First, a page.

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Peripheral Nerve Blocks and Stimulators


 

Peripheral Nerve Blocks and Stimulators

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Peripheral Nerve Blocks and Stimulators

A peripheral nerve is a nerve outside of your spinal cord that can not only control muscle movement of your body, but can also carry pain signals back to your brain. With a peripheral nerve block or stimulator, we can target these pain sensory nerve fibers and block pain signals from reaching your brain and give you significant pain relief.

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Peripheral Nerve Blocks and Stimulators Q&A

Q: What medications will be used?

Dr. Zhang will tailor the best and safest formulation and dose for every single patient individually to help ensure maximum results. For a peripheral nerve block, the injectate will typically depend on the exact location, injection approach, type of medication(s), dosage of medication(s) that best fit your specific pain. Typically a local anesthetic will be used. A local anesthetic is a medication that is often used as a numbing agent by blocking pain signals. Sometimes a steroid can also be added if the cause of your pain is inflammation. Steroid is a medication that can be used to treat many painful conditions by decreasing inflammation.

For a peripheral nerve stimulator, typically only a local anesthetic medication will be used to help ensure your comfort during the stimulator placement. Once the stimulator is in place, it will continue to work to decrease your pain afterwards.

Q: What is the peripheral nerve injection procedure like?

For a peripheral nerve injection, our staff will help position you appropriately. Depending on the location of the nerve being injected, we may have you sitting up, laying down on your back, or even laying down on your stomach. We will clean off your skin with some cold soap, which is very important to prevent infection. You will receive some numbing medication that will help prevent pain with the procedure. The doctor will then use ultrasound to guide a needle into place. Once confirmed, the medication will be slowly injected. We will then monitor you and go over discharge instructions before letting you leave.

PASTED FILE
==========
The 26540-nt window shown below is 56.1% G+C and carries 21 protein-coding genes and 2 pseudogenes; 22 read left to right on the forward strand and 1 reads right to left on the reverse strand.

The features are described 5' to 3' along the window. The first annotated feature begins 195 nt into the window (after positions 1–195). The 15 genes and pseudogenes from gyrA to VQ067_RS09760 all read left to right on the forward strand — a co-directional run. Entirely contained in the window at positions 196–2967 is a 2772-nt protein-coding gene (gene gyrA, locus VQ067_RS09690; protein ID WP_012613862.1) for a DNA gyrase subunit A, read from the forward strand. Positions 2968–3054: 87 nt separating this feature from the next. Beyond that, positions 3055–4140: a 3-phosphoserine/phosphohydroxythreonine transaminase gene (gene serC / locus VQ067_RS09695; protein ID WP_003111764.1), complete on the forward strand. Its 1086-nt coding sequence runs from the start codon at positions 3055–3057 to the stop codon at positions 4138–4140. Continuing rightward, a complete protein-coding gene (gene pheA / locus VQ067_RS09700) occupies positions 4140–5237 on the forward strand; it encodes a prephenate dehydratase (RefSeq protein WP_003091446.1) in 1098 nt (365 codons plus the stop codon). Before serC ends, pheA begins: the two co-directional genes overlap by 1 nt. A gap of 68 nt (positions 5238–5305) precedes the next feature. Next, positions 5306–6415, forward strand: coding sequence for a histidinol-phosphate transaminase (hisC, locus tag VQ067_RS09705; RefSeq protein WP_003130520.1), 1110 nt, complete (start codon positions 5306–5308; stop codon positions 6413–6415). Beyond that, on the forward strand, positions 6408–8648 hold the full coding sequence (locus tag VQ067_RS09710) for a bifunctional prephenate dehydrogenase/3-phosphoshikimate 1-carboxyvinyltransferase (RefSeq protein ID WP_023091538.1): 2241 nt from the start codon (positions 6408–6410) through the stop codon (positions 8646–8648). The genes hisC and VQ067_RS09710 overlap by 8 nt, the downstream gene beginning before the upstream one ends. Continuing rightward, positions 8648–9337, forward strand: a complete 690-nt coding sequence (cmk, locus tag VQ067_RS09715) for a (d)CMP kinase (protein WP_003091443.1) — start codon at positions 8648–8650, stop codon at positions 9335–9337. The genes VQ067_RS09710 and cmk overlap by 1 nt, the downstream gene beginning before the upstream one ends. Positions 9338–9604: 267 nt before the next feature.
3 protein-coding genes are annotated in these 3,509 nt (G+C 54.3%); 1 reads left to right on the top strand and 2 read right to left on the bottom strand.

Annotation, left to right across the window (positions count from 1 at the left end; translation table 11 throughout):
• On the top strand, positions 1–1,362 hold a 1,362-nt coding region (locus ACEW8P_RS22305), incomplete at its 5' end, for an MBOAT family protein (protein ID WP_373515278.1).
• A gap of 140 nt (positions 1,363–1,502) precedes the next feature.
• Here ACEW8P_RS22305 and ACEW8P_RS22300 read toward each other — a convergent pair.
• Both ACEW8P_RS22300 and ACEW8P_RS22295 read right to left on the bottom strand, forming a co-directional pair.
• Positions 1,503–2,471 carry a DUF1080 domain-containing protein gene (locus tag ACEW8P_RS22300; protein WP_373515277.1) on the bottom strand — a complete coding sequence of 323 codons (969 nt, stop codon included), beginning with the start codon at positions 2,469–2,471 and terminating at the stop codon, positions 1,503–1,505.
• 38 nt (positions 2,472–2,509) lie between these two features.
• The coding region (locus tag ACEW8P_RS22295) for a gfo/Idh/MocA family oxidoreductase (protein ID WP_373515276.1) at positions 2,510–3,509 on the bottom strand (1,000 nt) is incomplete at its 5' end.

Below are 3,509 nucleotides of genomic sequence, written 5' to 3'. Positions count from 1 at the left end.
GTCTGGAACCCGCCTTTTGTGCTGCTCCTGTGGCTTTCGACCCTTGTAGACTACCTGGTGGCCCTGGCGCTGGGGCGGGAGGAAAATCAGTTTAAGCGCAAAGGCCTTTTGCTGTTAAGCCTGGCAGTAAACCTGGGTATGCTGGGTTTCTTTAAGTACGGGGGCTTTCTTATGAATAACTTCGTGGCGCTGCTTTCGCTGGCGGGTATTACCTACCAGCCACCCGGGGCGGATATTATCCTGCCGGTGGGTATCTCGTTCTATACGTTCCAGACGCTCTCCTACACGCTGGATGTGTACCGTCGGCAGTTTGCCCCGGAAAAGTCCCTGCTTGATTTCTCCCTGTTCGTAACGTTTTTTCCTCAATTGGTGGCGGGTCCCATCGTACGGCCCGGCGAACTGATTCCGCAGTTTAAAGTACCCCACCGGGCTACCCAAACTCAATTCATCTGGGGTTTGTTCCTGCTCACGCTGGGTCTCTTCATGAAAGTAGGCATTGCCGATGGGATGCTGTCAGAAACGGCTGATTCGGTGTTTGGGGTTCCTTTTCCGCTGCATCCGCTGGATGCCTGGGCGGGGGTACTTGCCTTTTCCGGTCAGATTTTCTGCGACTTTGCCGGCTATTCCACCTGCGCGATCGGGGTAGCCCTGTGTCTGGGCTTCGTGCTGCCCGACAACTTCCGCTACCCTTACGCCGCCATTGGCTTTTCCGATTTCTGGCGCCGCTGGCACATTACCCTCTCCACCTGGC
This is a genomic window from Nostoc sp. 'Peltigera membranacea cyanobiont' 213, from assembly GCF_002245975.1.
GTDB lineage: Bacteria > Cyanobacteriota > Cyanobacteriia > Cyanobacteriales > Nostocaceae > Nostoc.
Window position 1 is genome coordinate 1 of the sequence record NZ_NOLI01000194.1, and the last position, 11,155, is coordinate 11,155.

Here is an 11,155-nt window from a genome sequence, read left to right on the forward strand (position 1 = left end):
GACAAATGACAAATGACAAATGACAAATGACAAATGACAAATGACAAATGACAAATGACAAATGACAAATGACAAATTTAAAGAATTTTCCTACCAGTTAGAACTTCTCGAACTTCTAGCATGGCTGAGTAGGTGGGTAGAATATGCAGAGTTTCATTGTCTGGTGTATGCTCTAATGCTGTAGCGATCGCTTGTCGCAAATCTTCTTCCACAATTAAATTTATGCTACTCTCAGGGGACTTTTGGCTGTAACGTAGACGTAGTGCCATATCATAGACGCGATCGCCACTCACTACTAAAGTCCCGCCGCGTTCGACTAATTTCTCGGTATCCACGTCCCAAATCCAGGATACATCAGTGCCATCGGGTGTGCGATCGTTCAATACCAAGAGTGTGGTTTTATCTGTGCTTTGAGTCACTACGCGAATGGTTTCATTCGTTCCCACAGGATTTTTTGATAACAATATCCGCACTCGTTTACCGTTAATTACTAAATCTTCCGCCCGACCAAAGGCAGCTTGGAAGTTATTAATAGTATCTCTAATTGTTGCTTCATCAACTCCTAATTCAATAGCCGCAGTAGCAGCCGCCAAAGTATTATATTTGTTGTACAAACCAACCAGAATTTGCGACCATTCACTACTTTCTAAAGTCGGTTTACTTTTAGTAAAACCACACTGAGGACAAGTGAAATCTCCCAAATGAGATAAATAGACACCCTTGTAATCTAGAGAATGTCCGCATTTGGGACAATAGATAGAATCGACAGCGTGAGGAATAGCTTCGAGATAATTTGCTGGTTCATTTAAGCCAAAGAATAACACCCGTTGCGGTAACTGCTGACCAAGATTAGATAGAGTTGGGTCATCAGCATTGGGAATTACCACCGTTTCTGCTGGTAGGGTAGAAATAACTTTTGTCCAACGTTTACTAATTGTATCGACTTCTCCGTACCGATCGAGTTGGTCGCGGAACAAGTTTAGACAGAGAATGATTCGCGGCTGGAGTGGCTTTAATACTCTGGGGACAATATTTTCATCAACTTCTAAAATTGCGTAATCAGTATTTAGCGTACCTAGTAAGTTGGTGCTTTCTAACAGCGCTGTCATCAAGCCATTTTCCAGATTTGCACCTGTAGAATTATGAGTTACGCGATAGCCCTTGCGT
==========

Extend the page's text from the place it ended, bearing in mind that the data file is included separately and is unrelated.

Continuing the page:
Q: What is the peripheral nerve stimulator procedure like?

For a peripheral nerve stimulator, the process may be different depending if you have a temporary stimulator or a permanent stimulator placed. For a temporary peripheral nerve stimulator, the procedure will be done under ultrasound guidance. After some local anesthetic (numbing agent) is injected for your comfort, a small wire can be placed. This stimulator may remain in place up to 60 days. When the stimulator is activated, you may feel some pleasant tingling sensations, called paresthesias, that may replace your pain - don’t worry, this is normal! During these 60 days, it will work to decrease pain and may even help reset your nerve signaling to provide pain relief even after it’s removal. We will give you specific discharge instructions and teach you how to take care of your device and change dressings at home. At 60 days, the wire can be simply removed in the office.

For a permanent peripheral nerve stimulator, you will first need to undergo a trial period of 5-7 days with temporary leads, meaning this stage is completely reversible! These temporary leads will be placed under ultrasound guidance, exactly like how the permanent leads will be placed. After confirming their exact location, will then monitor you and go over discharge instructions before letting you leave. Once your device is activated, you may feel some pleasant tingling sensations, called paresthesias, replace your pain- don’t worry, as this is perfectly normal! We will monitor you and give you careful discharge instructions before you leave. Someone from our office and/or your medical device company representative will be in touch with you daily to track your progress in terms of pain and activities of daily living. At the end of your 5-7 day trial period, we will remove your leads in our offices. Don’t worry, this step does not hurt, and often patients complain more about the tape removal than the leads! Once you have undergone a successful trial period, then we will move forward with the device implant at that point of time.

Q: Am I allowed to go back to work on the same day?

Yes, we do allow patients to go back to work after a peripheral nerve block. However, we do caution against any heavy lifting or vigorous activity. But we do encourage you to try some of the activities that initially bothered you, as this may help with your diagnosis.

For a peripheral nerve stimulator, we may give you more specific discharge instructions. During the entire temporary trial period and the beginning after a permanent implant, please be aware that you will have certain restrictions like no vigorous activity (running, jumping, etc.) and no contact with water (bath, shower, pools, etc.). However, we do encourage you to try some of the activities you normally have trouble performing as this may be an indicator of your functional improvement.

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